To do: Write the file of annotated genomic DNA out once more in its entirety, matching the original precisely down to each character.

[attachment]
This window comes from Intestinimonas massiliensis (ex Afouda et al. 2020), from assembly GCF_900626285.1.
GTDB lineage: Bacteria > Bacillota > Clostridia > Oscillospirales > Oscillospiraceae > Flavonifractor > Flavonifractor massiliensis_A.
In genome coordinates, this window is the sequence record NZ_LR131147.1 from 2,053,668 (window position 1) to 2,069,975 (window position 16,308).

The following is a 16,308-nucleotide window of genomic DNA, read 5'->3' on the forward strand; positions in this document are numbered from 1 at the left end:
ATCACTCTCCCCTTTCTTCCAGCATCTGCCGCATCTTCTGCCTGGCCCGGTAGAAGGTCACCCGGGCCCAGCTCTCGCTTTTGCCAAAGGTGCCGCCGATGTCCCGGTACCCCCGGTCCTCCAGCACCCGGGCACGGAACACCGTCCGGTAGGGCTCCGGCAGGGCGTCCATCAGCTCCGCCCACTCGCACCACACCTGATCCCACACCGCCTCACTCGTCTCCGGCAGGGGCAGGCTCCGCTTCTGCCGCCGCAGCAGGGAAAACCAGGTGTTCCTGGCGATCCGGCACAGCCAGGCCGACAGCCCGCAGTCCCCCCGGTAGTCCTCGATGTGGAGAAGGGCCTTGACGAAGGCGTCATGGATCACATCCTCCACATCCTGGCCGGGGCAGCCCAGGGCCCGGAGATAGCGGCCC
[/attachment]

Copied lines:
This window comes from Intestinimonas massiliensis (ex Afouda et al. 2020), from assembly GCF_900626285.1.
GTDB lineage: Bacteria > Bacillota > Clostridia > Oscillospirales > Oscillospiraceae > Flavonifractor > Flavonifractor massiliensis_A.
In genome coordinates, this window is the sequence record NZ_LR131147.1 from 2,053,668 (window position 1) to 2,069,975 (window position 16,308).

The following is a 16,308-nucleotide window of genomic DNA, read 5'->3' on the forward strand; positions in this document are numbered from 1 at the left end:
ATCACTCTCCCCTTTCTTCCAGCATCTGCCGCATCTTCTGCCTGGCCCGGTAGAAGGTCACCCGGGCCCAGCTCTCGCTTTTGCCAAAGGTGCCGCCGATGTCCCGGTACCCCCGGTCCTCCAGCACCCGGGCACGGAACACCGTCCGGTAGGGCTCCGGCAGGGCGTCCATCAGCTCCGCCCACTCGCACCACACCTGATCCCACACCGCCTCACTCGTCTCCGGCAGGGGCAGGCTCCGCTTCTGCCGCCGCAGCAGGGAAAACCAGGTGTTCCTGGCGATCCGGCACAGCCAGGCCGACAGCCCGCAGTCCCCCCGGTAGTCCTCGATGTGGAGAAGGGCCTTGACGAAGGCGTCATGGATCACATCCTCCACATCCTGGCCGGGGCAGCCCAGGGCCCGGAGATAGCGGCCC